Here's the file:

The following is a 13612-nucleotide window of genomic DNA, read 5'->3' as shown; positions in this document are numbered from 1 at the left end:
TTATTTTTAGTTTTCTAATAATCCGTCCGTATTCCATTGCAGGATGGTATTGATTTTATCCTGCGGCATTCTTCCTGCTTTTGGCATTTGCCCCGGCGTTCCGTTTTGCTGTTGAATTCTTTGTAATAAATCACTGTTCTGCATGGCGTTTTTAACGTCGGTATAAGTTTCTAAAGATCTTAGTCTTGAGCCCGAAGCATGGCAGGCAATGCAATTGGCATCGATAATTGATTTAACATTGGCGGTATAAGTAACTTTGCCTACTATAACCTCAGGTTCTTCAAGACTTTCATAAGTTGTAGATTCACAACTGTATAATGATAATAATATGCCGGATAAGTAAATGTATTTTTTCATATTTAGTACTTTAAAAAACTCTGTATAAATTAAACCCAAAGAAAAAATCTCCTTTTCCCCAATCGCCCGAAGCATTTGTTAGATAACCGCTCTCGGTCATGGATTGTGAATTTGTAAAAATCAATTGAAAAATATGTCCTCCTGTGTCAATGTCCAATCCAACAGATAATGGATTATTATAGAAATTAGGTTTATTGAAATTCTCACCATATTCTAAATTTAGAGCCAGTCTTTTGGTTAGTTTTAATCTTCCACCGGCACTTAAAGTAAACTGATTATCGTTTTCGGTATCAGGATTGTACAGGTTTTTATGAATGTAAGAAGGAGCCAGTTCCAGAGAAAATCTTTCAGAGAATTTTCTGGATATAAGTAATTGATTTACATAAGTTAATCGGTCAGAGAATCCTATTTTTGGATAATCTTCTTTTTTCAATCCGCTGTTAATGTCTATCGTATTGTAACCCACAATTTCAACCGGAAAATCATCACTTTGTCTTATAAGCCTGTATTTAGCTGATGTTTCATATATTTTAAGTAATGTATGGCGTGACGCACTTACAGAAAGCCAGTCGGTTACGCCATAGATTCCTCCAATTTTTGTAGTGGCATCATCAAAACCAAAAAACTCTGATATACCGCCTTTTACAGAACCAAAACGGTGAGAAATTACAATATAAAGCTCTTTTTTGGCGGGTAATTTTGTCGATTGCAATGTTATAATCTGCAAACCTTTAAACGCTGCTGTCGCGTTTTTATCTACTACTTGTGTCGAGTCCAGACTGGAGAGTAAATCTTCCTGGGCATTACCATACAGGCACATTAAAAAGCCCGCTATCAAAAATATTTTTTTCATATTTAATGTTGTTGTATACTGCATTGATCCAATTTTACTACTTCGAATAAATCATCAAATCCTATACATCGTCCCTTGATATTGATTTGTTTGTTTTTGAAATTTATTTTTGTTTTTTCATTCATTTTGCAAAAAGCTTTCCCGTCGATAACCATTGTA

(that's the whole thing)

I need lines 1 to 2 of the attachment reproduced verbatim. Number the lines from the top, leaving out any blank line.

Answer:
The following is a 13612-nucleotide window of genomic DNA, read 5'->3' as shown; positions in this document are numbered from 1 at the left end:
TTATTTTTAGTTTTCTAATAATCCGTCCGTATTCCATTGCAGGATGGTATTGATTTTATCCTGCGGCATTCTTCCTGCTTTTGGCATTTGCCCCGGCGTTCCGTTTTGCTGTTGAATTCTTTGTAATAAATCACTGTTCTGCATGGCGTTTTTAACGTCGGTATAAGTTTCTAAAGATCTTAGTCTTGAGCCCGAAGCATGGCAGGCAATGCAATTGGCATCGATAATTGATTTAACATTGGCGGTATAAGTAACTTTGCCTACTATAACCTCAGGTTCTTCAAGACTTTCATAAGTTGTAGATTCACAACTGTATAATGATAATAATATGCCGGATAAGTAAATGTATTTTTTCATATTTAGTACTTTAAAAAACTCTGTATAAATTAAACCCAAAGAAAAAATCTCCTTTTCCCCAATCGCCCGAAGCATTTGTTAGATAACCGCTCTCGGTCATGGATTGTGAATTTGTAAAAATCAATTGAAAAATATGTCCTCCTGTGTCAATGTCCAATCCAACAGATAATGGATTATTATAGAAATTAGGTTTATTGAAATTCTCACCATATTCTAAATTTAGAGCCAGTCTTTTGGTTAGTTTTAATCTTCCACCGGCACTTAAAGTAAACTGATTATCGTTTTCGGTATCAGGATTGTACAGGTTTTTATGAATGTAAGAAGGAGCCAGTTCCAGAGAAAATCTTTCAGAGAATTTTCTGGATATAAGTAATTGATTTACATAAGTTAATCGGTCAGAGAATCCTATTTTTGGATAATCTTCTTTTTTCAATCCGCTGTTAATGTCTATCGTATTGTAACCCACAATTTCAACCGGAAAATCATCACTTTGTCTTATAAGCCTGTATTTAGCTGATGTTTCATATATTTTAAGTAATGTATGGCGTGACGCACTTACAGAAAGCCAGTCGGTTACGCCATAGATTCCTCCAATTTTTGTAGTGGCATCATCAAAACCAAAAAACTCTGATATACCGCCTTTTACAGAACCAAAACGGTGAGAAATTACAATATAAAGCTCTTTTTTGGCGGGTAATTTTGTCGATTGCAATGTTATAATCTGCAAACCTTTAAACGCTGCTGTCGCGTTTTTATCTACTACTTGTGTCGAGTCCAGACTGGAGAGTAAATCTTCCTGGGCATTACCATACAGGCACATTAAAAAGCCCGCTATCAAAAATATTTTTTTCATATTTAATGTTGTTGTATACTGCATTGATCCAATTTTACTACTTCGAATAAATCATCAAATCCTATACATCGTCCCTTGATATTGATTTGTTTGTTTTTGAAATTTATTTTTGTTTTTTCATTCATTTTGCAAAAAGCTTTCCCGTCGATAACCATTGTA